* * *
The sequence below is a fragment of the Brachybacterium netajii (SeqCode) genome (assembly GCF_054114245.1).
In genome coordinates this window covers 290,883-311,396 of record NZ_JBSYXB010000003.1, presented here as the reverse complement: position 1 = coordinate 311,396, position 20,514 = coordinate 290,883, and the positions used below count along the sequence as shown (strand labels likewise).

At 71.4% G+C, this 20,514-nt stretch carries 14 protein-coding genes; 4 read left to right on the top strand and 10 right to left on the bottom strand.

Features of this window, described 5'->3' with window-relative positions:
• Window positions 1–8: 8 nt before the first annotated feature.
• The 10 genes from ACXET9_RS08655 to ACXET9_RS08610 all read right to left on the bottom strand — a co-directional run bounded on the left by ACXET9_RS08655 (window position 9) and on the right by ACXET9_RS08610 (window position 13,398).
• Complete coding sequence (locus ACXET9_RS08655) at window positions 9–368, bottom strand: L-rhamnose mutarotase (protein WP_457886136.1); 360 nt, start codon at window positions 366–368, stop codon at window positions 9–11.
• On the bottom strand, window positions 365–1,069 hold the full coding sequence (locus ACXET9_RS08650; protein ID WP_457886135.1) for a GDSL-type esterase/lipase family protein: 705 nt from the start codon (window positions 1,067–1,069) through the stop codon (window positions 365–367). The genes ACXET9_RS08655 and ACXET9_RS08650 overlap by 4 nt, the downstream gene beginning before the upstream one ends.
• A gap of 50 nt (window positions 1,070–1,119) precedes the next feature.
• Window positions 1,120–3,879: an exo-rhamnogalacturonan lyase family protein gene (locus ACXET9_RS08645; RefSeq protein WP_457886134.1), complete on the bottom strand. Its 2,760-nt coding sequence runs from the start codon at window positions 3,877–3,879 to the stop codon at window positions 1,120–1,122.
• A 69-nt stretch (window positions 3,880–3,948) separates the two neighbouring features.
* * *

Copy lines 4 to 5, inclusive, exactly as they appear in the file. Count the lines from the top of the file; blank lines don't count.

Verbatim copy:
Features of this window, described 5'->3' with window-relative positions:
• Window positions 1–8: 8 nt before the first annotated feature.